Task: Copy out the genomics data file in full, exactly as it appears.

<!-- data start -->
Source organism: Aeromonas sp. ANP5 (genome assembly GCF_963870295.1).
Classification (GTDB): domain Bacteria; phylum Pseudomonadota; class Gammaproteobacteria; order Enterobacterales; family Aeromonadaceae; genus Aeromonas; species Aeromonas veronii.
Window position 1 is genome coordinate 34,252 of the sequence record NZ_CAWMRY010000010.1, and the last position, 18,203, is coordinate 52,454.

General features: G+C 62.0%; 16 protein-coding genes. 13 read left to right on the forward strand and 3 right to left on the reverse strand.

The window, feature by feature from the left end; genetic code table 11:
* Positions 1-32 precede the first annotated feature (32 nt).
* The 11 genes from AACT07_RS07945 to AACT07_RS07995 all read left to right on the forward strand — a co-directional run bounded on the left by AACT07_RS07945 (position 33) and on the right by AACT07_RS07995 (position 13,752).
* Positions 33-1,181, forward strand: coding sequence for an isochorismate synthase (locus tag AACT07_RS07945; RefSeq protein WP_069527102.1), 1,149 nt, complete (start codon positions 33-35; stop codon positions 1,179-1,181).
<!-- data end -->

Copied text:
Source organism: Aeromonas sp. ANP5 (genome assembly GCF_963870295.1).
Classification (GTDB): domain Bacteria; phylum Pseudomonadota; class Gammaproteobacteria; order Enterobacterales; family Aeromonadaceae; genus Aeromonas; species Aeromonas veronii.
Window position 1 is genome coordinate 34,252 of the sequence record NZ_CAWMRY010000010.1, and the last position, 18,203, is coordinate 52,454.

General features: G+C 62.0%; 16 protein-coding genes. 13 read left to right on the forward strand and 3 right to left on the reverse strand.

The window, feature by feature from the left end; genetic code table 11:
* Positions 1-32 precede the first annotated feature (32 nt).
* The 11 genes from AACT07_RS07945 to AACT07_RS07995 all read left to right on the forward strand — a co-directional run bounded on the left by AACT07_RS07945 (position 33) and on the right by AACT07_RS07995 (position 13,752).
* Positions 33-1,181, forward strand: coding sequence for an isochorismate synthase (locus tag AACT07_RS07945; RefSeq protein WP_069527102.1), 1,149 nt, complete (start codon positions 33-35; stop codon positions 1,179-1,181).